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Meanwhile, Back on Telos...

The Tomb of the Cybermen

Reviewed by Phillip J Gray

In contrast with many others, I rather liked Shirley Cooklin as Kaftan! I think she had a very hypnotic voice and a good role in the plot - unlike many women in Doctor Who. The story was entertaining and the sets were some of the best I have ever seen on the show. Although a little slow, the Cybermen were amazing (I resist the temptation to say 'Excellent'!), and impressive in this setting - but didn't their tombs freeze and thaw rather quickly though? The Cybercontroller was much better than his Eighties counterpart.

I have serious reservations about the transition of Victoria from Victorian England to Telos - not very well done, but I think characterisation took a back seat here. She was not a 'screamer' however.

Patrick Troughton and Frazer Hines were excellent as usual, and the minor roles were also well portrayed, barring the American who had a terrible accent.

Overall, it's still a classic despite what many others think, and the find of the year for the BBC - good on them for getting it out commercially so soon after recovering it.

Reviewed by Clinton Spencer

Watching The Tomb of the Cybermen from a '90s perspective, my friend (who watches Doctor Who to take the piss out of it), and I nearly died laughing during part Two.

Then my older brother (no fan of Doctor Who I might add), and I were watching Part Four when he said, "I wonder if the people in the '60s found this scary?" I explained that this was true 'behind the sofa' material, and from then on watched it from a 60's perspective. Who cares if you can't hear the Cybermen talking? (And unlike the rest of fandom, I like Captain Hopper's amusing accent). Ignore the plot holes, sit back on the sofa (that's if you're not already behind it!), and watch a darn good story.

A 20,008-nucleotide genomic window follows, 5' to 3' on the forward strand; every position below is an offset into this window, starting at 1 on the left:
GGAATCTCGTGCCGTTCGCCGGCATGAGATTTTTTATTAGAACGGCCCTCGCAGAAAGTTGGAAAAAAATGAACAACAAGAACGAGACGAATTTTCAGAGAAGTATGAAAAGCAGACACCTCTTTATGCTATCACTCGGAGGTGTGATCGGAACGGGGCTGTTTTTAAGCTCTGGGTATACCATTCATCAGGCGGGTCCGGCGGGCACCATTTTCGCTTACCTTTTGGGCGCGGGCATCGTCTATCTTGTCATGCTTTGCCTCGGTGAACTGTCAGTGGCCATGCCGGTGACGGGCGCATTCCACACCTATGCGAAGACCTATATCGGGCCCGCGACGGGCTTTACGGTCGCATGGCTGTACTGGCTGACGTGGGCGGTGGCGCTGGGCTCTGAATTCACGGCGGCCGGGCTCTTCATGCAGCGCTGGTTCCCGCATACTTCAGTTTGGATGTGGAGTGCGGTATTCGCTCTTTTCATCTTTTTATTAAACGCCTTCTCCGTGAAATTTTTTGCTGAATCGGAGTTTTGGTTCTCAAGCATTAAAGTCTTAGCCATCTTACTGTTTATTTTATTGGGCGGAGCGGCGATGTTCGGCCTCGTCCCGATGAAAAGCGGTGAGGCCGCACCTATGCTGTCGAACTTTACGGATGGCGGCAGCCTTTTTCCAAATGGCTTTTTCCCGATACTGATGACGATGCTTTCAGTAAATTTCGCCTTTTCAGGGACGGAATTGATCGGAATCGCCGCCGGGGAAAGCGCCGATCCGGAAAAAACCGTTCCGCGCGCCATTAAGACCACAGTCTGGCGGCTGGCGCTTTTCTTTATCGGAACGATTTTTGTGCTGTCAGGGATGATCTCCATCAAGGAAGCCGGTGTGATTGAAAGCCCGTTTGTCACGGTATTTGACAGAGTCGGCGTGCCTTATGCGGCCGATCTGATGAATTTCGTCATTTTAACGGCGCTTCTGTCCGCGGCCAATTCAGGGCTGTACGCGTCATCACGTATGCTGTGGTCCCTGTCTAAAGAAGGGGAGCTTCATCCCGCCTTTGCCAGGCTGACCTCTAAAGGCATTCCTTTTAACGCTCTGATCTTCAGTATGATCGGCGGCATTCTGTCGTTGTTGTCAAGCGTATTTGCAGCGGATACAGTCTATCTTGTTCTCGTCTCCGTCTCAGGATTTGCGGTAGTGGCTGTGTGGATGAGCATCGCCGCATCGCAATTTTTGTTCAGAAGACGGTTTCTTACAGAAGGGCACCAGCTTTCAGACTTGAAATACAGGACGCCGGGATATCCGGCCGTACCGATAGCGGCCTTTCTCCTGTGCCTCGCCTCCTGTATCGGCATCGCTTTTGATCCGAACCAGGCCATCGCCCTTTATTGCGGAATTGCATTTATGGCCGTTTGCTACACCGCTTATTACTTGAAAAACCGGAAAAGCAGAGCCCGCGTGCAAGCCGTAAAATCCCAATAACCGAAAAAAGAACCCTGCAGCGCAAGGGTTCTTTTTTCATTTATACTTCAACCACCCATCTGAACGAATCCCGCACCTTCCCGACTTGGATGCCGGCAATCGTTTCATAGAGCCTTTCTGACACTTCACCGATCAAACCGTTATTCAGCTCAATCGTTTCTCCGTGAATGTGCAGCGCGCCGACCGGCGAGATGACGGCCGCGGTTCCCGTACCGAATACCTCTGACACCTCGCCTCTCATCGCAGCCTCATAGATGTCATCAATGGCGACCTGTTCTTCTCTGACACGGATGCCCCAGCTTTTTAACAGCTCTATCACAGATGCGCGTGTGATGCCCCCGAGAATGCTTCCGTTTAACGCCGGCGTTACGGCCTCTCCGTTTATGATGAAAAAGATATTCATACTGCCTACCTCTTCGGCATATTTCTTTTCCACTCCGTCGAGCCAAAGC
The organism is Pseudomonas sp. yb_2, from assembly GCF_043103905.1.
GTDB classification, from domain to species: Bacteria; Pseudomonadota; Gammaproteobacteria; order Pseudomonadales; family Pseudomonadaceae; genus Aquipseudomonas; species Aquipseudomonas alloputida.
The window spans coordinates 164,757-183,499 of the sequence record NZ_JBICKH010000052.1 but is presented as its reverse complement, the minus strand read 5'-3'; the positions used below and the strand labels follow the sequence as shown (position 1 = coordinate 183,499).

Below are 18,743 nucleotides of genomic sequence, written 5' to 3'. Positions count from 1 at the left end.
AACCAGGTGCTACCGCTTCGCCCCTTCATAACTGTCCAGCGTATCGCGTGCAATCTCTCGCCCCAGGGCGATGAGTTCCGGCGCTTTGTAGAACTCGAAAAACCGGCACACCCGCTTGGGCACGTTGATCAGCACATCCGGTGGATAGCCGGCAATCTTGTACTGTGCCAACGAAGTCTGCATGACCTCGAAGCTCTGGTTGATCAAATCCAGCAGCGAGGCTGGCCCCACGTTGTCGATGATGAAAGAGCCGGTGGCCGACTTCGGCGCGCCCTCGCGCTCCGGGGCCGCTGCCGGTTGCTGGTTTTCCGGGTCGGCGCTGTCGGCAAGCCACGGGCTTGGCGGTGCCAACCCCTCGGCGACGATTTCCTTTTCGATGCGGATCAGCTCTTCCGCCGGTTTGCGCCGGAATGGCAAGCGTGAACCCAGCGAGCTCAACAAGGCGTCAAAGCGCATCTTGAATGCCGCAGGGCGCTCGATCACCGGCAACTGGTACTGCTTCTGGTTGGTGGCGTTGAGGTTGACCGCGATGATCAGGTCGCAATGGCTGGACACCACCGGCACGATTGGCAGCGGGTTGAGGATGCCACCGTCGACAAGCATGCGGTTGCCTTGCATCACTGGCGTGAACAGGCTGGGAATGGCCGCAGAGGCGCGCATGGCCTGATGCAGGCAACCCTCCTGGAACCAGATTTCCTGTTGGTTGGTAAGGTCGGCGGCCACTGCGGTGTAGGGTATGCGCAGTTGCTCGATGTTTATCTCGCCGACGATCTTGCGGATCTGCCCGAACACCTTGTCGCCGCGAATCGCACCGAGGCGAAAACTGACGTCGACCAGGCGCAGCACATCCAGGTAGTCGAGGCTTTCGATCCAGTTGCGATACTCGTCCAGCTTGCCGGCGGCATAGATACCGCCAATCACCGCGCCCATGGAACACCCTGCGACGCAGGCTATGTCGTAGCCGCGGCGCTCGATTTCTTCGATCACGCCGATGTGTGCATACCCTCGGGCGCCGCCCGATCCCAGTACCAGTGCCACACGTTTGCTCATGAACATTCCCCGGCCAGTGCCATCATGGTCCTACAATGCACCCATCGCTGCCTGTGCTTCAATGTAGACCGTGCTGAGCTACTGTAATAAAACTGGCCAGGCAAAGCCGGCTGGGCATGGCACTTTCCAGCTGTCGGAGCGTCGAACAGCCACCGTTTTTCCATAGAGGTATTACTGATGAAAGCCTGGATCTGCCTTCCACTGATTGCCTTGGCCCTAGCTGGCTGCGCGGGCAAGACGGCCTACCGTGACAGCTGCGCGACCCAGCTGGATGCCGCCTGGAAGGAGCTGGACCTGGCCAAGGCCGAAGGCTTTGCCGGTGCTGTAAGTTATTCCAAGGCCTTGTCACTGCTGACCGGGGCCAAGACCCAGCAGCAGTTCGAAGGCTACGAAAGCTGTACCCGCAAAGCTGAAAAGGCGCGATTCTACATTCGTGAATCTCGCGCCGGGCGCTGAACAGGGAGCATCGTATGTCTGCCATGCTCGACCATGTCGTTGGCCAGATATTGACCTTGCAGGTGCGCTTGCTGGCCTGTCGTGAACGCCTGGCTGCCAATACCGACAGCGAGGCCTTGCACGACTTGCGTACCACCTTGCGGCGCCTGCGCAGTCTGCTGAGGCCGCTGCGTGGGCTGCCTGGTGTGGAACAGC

Reviewed by Stephen Austin

One of the best sequences of the story is the opening, with some stunning location shots (even if it is a typical Doctor Who quarry!). This, and the rest of the first episode, set up a rather eerie atmosphere for what followed.

The Cybermen were excellent, just as I've always wished them to be, although it took a while to get used to their voices. A good sequence was of the bulkhead closing on one of them.

The acting was reasonable. Patrick Troughton put in a great performance, showing a very vulnerable side to the Doctor (I disagree with people who say that he knew what was going on; I think he was, as usual, curious as to the reasons behind the Cybermen freezing themselves).

Deborah Watling was stunning as Victoria, although she was given a few very dubious lines ('I didn't like that very much'), and didn't have terribly much to do. Her best moment was in Episode Four, discussing the loss of her father with the Doctor.

Roy Stewart as Toberman was a very strong force, but was rather underdeveloped - the scene where the Doctor convinces him of his loyalty to the human race could have been extended a bit more. George Pastell's portrayal of the maniacal Eric Kleig was good, his acting being a step above the rest of this type of character in Doctor Who.

Worst performance honours would have to go to George Roubicek for his thoroughly awful Captain Hopper - the accent was really silly! Also worthy of mention in this category is Shirley Cooklin - although there were a couple of saving graces in her performance, she was rather ridiculous, and her death scene was a complete and utter abomination! Why do the people who play Doctor Who baddies insist on putting on stupid, unsubtle accents?

The sets looked very effective; a lot of time and money must have been spent on them, capturing the right feeling of claustrophobia. On the other hand, the music was pretty awful, especially in the supposedly scary scene of the Cybermen breaking out of their tombs!

Other than these few minor quibbles, I absolutely loved this story. It has, in most respects, lived up to the hype. In my mind it is most definitely a classic. They don't make 'em like they used to!

This item appeared in TSV 30 (September 1992).

Index nodes: The Tomb of the Cybermen